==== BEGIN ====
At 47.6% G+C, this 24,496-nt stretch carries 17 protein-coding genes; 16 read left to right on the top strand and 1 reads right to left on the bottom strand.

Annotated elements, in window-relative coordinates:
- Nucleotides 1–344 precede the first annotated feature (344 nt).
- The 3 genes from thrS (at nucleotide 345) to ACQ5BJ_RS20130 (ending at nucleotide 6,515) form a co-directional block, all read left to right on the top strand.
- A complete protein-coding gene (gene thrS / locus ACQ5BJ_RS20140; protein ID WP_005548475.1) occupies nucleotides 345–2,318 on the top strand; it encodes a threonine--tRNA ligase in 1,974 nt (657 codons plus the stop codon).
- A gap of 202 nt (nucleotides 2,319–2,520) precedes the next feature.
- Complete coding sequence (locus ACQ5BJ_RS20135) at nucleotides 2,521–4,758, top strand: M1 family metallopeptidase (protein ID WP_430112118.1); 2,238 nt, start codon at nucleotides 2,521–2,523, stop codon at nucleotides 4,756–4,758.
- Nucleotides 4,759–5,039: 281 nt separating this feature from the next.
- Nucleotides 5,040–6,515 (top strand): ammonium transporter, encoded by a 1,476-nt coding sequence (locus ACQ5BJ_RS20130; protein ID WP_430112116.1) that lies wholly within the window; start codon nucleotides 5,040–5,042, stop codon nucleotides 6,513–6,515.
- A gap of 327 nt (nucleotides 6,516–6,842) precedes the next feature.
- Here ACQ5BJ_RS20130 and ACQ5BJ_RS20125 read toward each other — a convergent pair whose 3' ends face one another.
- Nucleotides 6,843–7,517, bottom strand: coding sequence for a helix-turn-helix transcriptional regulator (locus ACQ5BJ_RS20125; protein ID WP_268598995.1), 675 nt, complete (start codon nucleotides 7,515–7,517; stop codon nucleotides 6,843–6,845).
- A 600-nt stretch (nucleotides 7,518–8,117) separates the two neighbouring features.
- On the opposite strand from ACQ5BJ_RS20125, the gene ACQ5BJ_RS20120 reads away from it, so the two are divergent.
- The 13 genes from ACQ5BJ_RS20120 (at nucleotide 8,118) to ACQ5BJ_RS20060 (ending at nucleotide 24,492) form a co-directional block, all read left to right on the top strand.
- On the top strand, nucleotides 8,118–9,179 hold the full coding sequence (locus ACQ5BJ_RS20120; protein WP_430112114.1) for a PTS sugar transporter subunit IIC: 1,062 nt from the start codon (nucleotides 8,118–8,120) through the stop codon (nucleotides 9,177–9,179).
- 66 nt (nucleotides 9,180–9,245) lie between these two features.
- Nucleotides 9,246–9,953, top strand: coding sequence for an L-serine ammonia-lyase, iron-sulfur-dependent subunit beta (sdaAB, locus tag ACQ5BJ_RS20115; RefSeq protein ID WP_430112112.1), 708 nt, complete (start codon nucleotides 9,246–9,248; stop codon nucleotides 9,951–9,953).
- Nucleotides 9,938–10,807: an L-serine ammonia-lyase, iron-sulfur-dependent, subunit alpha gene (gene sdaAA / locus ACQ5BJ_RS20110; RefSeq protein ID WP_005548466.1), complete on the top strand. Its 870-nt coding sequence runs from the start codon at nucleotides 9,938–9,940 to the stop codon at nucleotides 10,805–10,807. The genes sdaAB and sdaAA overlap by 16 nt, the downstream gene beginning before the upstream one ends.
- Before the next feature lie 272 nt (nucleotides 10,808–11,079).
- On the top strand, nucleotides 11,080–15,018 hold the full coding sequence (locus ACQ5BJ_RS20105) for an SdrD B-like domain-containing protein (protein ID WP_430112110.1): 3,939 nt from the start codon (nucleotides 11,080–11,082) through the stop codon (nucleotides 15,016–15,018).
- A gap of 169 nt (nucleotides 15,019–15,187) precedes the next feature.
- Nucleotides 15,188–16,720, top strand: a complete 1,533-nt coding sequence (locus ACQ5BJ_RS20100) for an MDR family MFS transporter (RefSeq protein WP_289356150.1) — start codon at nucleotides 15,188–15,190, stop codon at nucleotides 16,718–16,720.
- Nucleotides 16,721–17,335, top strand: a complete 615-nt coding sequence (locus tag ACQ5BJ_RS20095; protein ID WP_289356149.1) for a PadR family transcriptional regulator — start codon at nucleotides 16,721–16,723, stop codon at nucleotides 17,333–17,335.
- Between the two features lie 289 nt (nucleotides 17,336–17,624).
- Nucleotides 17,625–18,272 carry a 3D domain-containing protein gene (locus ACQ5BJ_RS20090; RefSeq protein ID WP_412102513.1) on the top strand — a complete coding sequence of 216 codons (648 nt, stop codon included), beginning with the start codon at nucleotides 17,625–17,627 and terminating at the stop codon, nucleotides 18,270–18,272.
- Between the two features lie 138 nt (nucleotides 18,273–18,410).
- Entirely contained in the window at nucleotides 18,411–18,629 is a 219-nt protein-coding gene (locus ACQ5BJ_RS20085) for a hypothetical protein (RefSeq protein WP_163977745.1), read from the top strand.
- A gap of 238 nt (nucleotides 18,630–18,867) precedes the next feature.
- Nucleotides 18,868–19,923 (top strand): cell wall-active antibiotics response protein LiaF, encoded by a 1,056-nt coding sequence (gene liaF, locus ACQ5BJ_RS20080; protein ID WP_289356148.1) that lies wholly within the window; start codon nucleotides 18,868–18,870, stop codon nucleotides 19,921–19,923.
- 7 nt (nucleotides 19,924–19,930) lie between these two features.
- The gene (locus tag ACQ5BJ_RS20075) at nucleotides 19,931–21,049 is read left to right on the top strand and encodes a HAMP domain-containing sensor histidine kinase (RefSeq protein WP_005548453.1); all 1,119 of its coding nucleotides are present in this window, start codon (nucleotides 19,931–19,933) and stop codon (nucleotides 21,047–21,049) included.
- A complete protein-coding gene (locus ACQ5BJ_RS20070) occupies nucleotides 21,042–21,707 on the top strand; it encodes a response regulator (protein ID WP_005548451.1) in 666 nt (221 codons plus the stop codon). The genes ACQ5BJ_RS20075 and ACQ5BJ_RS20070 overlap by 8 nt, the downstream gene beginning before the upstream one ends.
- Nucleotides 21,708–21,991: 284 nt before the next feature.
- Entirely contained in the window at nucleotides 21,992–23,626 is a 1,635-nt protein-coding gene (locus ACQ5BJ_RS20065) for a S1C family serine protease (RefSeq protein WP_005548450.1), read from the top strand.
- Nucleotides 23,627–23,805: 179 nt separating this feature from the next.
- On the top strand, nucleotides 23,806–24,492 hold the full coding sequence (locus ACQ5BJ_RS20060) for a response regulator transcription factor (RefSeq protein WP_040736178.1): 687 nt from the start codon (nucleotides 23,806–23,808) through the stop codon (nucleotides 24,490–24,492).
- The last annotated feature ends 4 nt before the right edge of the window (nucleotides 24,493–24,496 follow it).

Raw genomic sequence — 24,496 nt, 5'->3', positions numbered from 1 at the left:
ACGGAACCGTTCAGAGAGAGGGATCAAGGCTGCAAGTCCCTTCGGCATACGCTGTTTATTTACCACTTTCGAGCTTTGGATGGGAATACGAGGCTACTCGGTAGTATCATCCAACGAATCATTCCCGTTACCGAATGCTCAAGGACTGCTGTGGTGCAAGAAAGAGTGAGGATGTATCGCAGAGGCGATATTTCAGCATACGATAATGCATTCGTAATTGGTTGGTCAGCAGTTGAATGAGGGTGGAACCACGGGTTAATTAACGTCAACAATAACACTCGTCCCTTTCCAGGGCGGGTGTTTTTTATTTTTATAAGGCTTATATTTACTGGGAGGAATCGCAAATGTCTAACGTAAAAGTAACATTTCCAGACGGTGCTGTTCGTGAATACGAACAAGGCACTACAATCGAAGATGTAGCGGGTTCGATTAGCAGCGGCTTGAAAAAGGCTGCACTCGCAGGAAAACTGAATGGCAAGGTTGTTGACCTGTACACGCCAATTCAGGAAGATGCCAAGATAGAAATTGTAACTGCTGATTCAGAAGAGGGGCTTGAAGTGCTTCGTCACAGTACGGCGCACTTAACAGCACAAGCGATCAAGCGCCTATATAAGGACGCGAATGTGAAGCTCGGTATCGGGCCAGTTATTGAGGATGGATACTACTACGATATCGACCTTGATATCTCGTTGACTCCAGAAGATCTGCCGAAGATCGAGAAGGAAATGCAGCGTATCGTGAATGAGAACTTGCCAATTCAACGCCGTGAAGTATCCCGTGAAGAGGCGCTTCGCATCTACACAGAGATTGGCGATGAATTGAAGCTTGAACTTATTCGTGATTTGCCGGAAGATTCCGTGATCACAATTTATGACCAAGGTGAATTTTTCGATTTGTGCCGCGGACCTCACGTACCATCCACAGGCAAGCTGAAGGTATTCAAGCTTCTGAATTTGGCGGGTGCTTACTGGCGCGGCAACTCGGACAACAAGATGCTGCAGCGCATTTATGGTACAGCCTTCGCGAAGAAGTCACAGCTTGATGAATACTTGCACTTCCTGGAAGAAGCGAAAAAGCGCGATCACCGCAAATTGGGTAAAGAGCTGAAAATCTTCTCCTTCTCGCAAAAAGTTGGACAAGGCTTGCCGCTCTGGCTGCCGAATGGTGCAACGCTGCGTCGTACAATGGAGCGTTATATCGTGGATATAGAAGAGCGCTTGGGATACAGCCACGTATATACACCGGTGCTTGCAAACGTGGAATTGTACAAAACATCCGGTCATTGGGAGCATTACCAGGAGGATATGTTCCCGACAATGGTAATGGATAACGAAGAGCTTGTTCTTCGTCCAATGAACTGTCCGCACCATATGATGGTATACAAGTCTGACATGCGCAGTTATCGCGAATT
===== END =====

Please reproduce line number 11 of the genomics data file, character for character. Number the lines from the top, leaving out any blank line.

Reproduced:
- Here ACQ5BJ_RS20130 and ACQ5BJ_RS20125 read toward each other — a convergent pair whose 3' ends face one another.